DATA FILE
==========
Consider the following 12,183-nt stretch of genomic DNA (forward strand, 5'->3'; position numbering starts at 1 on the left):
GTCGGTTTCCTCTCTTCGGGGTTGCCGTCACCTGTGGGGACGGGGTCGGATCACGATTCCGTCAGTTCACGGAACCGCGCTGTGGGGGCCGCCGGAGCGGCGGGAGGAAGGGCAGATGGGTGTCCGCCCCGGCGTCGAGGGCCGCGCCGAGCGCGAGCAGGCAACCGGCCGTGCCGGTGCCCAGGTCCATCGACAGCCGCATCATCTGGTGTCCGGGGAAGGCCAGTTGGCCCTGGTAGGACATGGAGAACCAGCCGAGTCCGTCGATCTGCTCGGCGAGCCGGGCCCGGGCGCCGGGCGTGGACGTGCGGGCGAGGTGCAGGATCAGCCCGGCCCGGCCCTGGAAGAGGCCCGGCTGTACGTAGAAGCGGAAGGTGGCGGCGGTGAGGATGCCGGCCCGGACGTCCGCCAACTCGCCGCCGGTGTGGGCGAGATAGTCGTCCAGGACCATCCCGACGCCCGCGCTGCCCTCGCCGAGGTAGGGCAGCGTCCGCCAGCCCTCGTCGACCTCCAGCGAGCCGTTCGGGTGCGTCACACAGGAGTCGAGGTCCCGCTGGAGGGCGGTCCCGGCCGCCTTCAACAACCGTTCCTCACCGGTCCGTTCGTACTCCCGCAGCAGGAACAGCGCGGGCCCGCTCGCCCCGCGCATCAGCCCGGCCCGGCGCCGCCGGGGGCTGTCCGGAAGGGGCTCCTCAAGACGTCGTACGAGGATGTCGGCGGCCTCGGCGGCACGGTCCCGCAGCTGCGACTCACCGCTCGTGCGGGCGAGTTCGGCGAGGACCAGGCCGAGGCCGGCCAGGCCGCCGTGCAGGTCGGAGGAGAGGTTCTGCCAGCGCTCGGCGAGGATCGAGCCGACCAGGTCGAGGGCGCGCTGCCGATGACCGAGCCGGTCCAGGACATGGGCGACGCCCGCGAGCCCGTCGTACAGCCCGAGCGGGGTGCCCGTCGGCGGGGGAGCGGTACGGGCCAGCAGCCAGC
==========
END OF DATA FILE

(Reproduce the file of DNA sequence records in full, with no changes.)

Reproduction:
Consider the following 12,183-nt stretch of genomic DNA (forward strand, 5'->3'; position numbering starts at 1 on the left):
GTCGGTTTCCTCTCTTCGGGGTTGCCGTCACCTGTGGGGACGGGGTCGGATCACGATTCCGTCAGTTCACGGAACCGCGCTGTGGGGGCCGCCGGAGCGGCGGGAGGAAGGGCAGATGGGTGTCCGCCCCGGCGTCGAGGGCCGCGCCGAGCGCGAGCAGGCAACCGGCCGTGCCGGTGCCCAGGTCCATCGACAGCCGCATCATCTGGTGTCCGGGGAAGGCCAGTTGGCCCTGGTAGGACATGGAGAACCAGCCGAGTCCGTCGATCTGCTCGGCGAGCCGGGCCCGGGCGCCGGGCGTGGACGTGCGGGCGAGGTGCAGGATCAGCCCGGCCCGGCCCTGGAAGAGGCCCGGCTGTACGTAGAAGCGGAAGGTGGCGGCGGTGAGGATGCCGGCCCGGACGTCCGCCAACTCGCCGCCGGTGTGGGCGAGATAGTCGTCCAGGACCATCCCGACGCCCGCGCTGCCCTCGCCGAGGTAGGGCAGCGTCCGCCAGCCCTCGTCGACCTCCAGCGAGCCGTTCGGGTGCGTCACACAGGAGTCGAGGTCCCGCTGGAGGGCGGTCCCGGCCGCCTTCAACAACCGTTCCTCACCGGTCCGTTCGTACTCCCGCAGCAGGAACAGCGCGGGCCCGCTCGCCCCGCGCATCAGCCCGGCCCGGCGCCGCCGGGGGCTGTCCGGAAGGGGCTCCTCAAGACGTCGTACGAGGATGTCGGCGGCCTCGGCGGCACGGTCCCGCAGCTGCGACTCACCGCTCGTGCGGGCGAGTTCGGCGAGGACCAGGCCGAGGCCGGCCAGGCCGCCGTGCAGGTCGGAGGAGAGGTTCTGCCAGCGCTCGGCGAGGATCGAGCCGACCAGGTCGAGGGCGCGCTGCCGATGACCGAGCCGGTCCAGGACATGGGCGACGCCCGCGAGCCCGTCGTACAGCCCGAGCGGGGTGCCCGTCGGCGGGGGAGCGGTACGGGCCAGCAGCCAGC